Why were the CIA torture tapes destroyed? Were
they destroyed? Larry Johnson
offers a timeline and some insights.
His basic argument: In 2005, the Italians "flipped" on the CIA's
kidnapping of two Italian citizens considered terror suspects. CIA Deputy Director of Operations Jose Rodriguez figured that if the friendly Italian government could turn on the Agency, then anything
was possible. Best to get rid of the evidence -- which Rodriguez did, after consulting with the CIA's
Inspector General and counsel.
The chief controversy concerns the filmed interrogations of Abu Zubaydah
-- who is either a low-level jihadist
kook or Osama's mucho importante
Number Two Man, depending on which source you favor. (If you believe some folks, Al Qaeda
had more "Number Twos" than The Village.) Zubaydah
was captured in March of 2002 in Pakistan.
Johnson reveals something previously unknown to me...
What we know for certain is that the CIA was keeping the President and his National Security team fully briefed on the methods and results of interrogating Abu Zubaydah. In fact, it is highly likely that George Tenet showed part of the videotape of the interrogation to the President.
How would Johnson know? Agency scuttlebutt, I presume. If W did see the tapes, and if the tapes reveal either criminal activity
on the part of the interrogators or admissions of Al Qaeda
-Saudi collusion, then Bush becomes criminally liable.
(To read the rest, click "Permalink" below)Johnson links to this letter from U.S. Attorney Chuck Rosenberg, which we've seen before. From this letter, we learn the following:
On May 7, 2003, as part of the trial of Moussaoui, the judge asked the CIA for any audio or video of prisoner interrogations. (The idea was to determine whether any of the captured prisoners mentioned Moussaoui. Reasonable enough.) Two days later, on May 9, the CIA said that no such evidence existed. When the defense asked if interrogations were recorded "in any format" the government's representative answered "no."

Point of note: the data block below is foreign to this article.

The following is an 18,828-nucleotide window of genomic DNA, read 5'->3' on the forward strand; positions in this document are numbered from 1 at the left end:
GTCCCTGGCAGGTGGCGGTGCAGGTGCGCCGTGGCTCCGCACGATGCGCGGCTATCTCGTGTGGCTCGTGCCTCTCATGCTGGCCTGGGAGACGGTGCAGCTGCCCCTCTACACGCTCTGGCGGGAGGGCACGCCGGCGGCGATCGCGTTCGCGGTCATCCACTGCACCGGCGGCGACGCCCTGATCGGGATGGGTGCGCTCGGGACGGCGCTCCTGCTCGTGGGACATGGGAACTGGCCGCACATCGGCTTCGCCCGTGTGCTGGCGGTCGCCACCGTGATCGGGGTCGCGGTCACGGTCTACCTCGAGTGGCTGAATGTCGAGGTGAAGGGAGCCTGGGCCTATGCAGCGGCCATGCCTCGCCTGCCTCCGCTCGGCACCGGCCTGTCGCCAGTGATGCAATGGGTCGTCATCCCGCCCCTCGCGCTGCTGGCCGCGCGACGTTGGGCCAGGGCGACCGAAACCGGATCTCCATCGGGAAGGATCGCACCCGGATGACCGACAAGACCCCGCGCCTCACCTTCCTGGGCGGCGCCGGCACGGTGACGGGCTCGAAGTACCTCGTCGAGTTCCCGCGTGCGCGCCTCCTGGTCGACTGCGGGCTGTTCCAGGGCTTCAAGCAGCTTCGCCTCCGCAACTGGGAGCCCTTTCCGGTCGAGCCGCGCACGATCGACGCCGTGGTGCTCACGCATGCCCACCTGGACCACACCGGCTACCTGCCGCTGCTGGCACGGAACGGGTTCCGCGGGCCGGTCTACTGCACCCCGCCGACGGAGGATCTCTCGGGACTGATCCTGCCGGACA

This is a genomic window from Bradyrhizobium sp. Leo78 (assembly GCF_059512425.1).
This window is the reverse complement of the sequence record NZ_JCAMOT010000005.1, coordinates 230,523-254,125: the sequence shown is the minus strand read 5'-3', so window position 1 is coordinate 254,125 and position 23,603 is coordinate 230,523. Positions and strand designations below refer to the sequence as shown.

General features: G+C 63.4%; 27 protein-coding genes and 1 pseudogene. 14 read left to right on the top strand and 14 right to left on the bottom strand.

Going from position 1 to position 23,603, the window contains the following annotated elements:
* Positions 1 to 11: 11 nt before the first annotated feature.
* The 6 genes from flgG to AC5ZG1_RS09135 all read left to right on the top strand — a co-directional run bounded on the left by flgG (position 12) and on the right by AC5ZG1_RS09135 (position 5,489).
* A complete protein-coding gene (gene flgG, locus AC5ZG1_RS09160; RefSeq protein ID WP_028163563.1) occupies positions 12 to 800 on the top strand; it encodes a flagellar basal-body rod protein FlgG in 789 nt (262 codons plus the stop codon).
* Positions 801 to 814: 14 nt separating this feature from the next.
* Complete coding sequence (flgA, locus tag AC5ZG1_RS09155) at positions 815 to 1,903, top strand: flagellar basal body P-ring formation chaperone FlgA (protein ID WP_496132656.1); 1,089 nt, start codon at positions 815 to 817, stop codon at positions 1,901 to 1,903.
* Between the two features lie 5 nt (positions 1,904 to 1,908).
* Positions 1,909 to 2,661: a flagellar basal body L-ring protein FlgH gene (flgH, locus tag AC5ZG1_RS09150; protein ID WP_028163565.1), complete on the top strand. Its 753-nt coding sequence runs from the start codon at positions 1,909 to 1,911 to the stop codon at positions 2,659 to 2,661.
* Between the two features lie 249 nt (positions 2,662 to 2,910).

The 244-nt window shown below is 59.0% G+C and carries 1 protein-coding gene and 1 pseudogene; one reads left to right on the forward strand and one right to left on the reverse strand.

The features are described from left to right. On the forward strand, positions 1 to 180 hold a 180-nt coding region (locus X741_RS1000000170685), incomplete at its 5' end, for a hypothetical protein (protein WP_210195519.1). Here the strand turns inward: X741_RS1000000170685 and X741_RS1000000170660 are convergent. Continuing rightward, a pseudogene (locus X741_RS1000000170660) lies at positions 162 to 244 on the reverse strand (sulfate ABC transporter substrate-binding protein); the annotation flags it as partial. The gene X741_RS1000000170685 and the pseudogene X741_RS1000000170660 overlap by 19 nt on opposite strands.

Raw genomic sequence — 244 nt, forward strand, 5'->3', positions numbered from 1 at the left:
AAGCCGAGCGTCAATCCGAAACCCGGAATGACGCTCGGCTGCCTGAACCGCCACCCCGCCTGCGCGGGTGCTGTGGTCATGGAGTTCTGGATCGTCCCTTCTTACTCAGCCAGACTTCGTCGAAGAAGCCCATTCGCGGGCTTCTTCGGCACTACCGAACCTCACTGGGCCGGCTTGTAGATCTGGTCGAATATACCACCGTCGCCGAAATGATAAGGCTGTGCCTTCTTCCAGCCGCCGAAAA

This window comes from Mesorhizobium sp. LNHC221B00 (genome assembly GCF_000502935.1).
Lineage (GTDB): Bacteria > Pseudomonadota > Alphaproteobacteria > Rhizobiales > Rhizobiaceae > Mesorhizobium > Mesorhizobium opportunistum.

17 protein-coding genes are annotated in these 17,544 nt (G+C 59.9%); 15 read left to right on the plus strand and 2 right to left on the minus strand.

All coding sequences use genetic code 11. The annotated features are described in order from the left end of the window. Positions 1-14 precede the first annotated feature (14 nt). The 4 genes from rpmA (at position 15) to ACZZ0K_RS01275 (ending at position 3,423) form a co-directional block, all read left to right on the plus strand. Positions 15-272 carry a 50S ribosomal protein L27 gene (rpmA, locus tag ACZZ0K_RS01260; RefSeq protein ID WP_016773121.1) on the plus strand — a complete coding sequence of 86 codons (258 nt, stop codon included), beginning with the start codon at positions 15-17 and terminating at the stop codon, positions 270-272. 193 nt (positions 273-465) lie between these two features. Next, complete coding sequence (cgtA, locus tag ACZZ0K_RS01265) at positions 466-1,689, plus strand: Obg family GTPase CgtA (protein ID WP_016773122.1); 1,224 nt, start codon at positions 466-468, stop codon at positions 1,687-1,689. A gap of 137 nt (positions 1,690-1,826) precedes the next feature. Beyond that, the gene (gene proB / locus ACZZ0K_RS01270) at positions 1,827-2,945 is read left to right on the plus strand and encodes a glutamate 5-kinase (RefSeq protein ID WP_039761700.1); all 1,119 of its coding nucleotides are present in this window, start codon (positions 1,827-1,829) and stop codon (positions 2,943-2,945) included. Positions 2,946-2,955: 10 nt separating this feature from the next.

This answer was obvious balderdash. Why conduct an interrogation if you're not going to jot down a few notes or otherwise record the answers? Why trust to memory what may be a complex stream of data?
Nevertheless, that unbelievable denial stood. The CIA repeated this denial in 2005, during the penalty phase of the Moussaoui trial.
But it wasn't true:
Unbeknownst to the authors of the declarations, the CIA possessed the three recordings at the time the Declarations were submitted. We asked the CIA to ascertain the reason for such an error. [Sentence redacted.] As best as can be determined, it appears that the authors of the Declarations relied on assurances of the component of the CIA that [line redacted] unknowing that a different component of the CIA had contact with [line redacted]. The authors of the letter did get a chance to view interrogation tapes of someone; unfortunately, the name or names are redacted. The subject(s) may be Zubaydah or those Italian citizens or Khaled Sheikh Mohammed or someone else. Although we are supposed to believe that the prisoner(s) had intimate knowledge of the 9/11 plot, the prisoner(s) said nothing about Moussaoui -- an interesting fact in and of itself.
So. Tapes do exist. Then what did Rodriguez destroy?
As near as I can tell, our only clue derives from that mysterious reference to differing "components" of the CIA.